The refusal of planning permission is challenged on two grounds. The first is procedural unfairness by the Inspector in failing to challenge the evidence of the claimant's expert witnesses that any impact on the peat bog habitat after the application of mitigation would be minor in character but then concluding that the mitigated impact was not merely "significant" but serious enough to justify refusal of permission on this ground alone. The second, and more emphasised, ground is that the Inspector failed to give adequate reasons for his conclusion that the harm or risk of harm to peat bog habitat from the proposed scheme layout was serious enough to justify refusal of permission.


The ground upon which permission is sought to challenge the decision to refuse the applications for orders under section 147 of the Inclosure Act is that the Inspector and the Welsh Ministers misunderstood the claimant's case and the evidence as to the proposed replacement arrangements for the land removed from common. The Inspector decided that because the exchange land inter alia was not contiguous to the area of common land affected by the wind farm, its location was not suitable to replace that which would be lost from the commons. The claimant's case was that the main benefit to graziers would be delivered not from the exchange land itself but by the agreement of the Somerset Trust to surrender its grazing rights over the remaining common land, land that was contiguous with the parcels to be taken out of common. It is submitted on behalf of the claimant that the Inspector fell into error in disregarding the Trust's surrender of its grazing rights over the remaining common land.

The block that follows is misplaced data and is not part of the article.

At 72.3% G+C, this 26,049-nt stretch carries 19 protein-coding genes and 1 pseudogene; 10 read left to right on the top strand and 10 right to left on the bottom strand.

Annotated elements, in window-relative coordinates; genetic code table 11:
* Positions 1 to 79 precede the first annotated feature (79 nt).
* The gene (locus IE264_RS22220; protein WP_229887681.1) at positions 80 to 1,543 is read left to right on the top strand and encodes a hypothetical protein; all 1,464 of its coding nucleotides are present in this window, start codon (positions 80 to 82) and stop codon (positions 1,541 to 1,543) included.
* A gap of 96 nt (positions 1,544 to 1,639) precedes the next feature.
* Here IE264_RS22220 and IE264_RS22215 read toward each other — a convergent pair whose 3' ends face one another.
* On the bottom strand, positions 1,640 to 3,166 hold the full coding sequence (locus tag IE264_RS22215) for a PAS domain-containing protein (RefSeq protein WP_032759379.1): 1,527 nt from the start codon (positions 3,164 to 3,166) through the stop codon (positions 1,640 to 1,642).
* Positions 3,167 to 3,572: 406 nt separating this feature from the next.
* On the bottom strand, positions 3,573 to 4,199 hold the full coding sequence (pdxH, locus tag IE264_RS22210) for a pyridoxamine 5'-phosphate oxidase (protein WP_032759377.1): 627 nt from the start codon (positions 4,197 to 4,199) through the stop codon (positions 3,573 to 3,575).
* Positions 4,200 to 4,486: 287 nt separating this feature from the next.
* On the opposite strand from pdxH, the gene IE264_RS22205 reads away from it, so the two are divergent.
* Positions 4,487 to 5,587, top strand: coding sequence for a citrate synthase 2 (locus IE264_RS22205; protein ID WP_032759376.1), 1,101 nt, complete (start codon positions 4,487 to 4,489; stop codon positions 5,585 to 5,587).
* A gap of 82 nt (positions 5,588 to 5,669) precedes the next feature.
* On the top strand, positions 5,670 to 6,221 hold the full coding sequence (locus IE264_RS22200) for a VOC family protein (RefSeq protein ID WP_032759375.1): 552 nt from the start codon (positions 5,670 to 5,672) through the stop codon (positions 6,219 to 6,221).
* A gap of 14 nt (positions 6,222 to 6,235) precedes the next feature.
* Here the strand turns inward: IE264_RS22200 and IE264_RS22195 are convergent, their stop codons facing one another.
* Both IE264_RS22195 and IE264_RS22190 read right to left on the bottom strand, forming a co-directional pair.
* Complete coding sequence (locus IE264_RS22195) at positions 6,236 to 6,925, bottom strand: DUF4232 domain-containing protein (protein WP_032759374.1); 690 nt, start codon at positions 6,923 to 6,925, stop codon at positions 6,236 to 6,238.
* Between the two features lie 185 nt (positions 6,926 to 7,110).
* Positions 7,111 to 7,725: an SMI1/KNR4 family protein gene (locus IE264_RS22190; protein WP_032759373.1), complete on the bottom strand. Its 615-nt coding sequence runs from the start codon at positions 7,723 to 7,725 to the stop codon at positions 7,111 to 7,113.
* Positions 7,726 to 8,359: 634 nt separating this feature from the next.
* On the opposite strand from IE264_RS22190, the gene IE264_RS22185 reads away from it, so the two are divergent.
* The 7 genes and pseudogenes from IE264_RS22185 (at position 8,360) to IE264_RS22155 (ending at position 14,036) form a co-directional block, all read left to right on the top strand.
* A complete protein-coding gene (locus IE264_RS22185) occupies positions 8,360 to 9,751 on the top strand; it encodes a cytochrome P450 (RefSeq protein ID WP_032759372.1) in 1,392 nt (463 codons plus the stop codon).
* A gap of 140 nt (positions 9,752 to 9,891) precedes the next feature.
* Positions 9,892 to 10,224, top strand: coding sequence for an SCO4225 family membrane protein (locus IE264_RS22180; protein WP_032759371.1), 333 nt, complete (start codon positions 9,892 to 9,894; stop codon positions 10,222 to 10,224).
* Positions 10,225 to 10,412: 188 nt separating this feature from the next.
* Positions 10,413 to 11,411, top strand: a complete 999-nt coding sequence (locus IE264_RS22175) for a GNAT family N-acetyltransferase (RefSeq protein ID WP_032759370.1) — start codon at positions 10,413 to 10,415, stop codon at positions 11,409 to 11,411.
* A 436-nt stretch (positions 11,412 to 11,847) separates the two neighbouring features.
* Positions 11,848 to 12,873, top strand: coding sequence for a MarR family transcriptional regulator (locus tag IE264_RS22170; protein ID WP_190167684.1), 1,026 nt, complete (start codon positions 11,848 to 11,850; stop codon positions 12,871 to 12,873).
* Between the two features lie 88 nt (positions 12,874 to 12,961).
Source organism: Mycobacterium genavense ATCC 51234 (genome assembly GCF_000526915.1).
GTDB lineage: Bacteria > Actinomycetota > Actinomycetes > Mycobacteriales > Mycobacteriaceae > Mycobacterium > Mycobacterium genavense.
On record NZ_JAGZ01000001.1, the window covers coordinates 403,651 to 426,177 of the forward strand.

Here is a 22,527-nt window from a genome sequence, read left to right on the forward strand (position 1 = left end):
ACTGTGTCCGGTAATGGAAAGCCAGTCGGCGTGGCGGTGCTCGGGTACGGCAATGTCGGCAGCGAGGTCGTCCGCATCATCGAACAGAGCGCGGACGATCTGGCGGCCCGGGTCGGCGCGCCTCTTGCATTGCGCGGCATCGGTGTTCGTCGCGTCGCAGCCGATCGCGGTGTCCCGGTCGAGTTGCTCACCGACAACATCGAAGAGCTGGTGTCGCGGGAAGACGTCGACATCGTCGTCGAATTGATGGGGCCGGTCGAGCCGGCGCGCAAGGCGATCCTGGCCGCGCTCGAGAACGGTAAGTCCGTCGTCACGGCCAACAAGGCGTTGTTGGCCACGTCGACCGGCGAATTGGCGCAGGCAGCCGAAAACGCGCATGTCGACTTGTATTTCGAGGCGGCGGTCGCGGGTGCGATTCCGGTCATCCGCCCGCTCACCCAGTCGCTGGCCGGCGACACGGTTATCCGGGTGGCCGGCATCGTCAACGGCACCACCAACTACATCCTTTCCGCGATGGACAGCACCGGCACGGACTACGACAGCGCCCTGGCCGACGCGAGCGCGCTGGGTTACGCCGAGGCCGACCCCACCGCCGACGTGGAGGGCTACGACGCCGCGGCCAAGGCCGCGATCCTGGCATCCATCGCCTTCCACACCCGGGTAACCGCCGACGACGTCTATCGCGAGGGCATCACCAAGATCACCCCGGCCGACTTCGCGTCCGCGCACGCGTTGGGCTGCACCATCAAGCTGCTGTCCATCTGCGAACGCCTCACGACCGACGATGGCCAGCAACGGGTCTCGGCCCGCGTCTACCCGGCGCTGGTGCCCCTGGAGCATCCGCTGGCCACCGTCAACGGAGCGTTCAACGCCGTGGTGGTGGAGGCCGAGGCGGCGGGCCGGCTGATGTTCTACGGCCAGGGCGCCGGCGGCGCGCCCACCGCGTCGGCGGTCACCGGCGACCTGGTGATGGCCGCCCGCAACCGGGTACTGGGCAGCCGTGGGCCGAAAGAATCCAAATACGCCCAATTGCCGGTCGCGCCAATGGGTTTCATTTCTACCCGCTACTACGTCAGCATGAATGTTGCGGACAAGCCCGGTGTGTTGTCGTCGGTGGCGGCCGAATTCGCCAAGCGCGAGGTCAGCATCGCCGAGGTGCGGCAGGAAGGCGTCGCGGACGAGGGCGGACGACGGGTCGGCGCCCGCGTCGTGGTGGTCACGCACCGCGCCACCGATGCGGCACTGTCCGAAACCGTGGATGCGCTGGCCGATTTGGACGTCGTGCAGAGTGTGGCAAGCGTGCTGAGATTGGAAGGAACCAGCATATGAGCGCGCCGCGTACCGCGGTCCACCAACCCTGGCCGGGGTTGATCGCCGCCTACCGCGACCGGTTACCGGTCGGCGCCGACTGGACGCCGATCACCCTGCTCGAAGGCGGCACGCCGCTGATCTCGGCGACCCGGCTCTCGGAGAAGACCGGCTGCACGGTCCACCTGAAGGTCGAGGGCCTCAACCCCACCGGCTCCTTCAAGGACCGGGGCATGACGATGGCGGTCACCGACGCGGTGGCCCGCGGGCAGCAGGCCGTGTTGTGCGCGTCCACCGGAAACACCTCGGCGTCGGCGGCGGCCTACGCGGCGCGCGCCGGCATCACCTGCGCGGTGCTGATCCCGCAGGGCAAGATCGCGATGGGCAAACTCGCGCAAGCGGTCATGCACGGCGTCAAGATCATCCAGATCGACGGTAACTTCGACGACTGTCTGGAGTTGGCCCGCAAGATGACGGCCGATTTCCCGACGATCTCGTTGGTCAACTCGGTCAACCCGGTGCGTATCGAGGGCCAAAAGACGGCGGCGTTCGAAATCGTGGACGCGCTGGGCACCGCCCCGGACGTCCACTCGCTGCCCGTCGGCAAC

The legislative, policy and factual background


The National Environment and Rural Communities Act 2006, section 40, imposes a duty on every public authority in exercising its functions to have regard so far as is consistent with the proper exercise of those functions, to the purpose of conserving biodiversity. The Welsh Ministers are, as a public authority, subject to this duty. By section 40 (2) of the Act they are required in particular to have regard to the United Nations Environmental Programme Convention on Biological Diversity of 1992. They are also, by section 42, required to publish a list of living organisms and type of habitat, which in their opinion, are of principal importance for the purpose of conserving biodiversity. Blanket bog is a priority habitat type within the UK Biodiversity Action Plan, and is also included on the Welsh Ministers' list of habitats with principal importance.


The powers under the Inclosure Act 1845 were originally vested in the Inclosure Commissioners. The Commissioners' functions in relation to Wales were transferred to the National Assembly for Wales by the National Assembly for Wales (Transfer of Functions) Order 1999 SI 1999 No 672 Article 2, Schedule 1) and then to the Welsh Ministers by section 161 and paragraph 30 of Schedule 11 to the Government of Wales Act 2006. By Section 147 of the 1845 Act, the Welsh Ministers may order that land be exchanged for land forming part of common land if they are of the opinion "that such exchange would be beneficial, and that the terms of the proposed exchange are just and reasonable".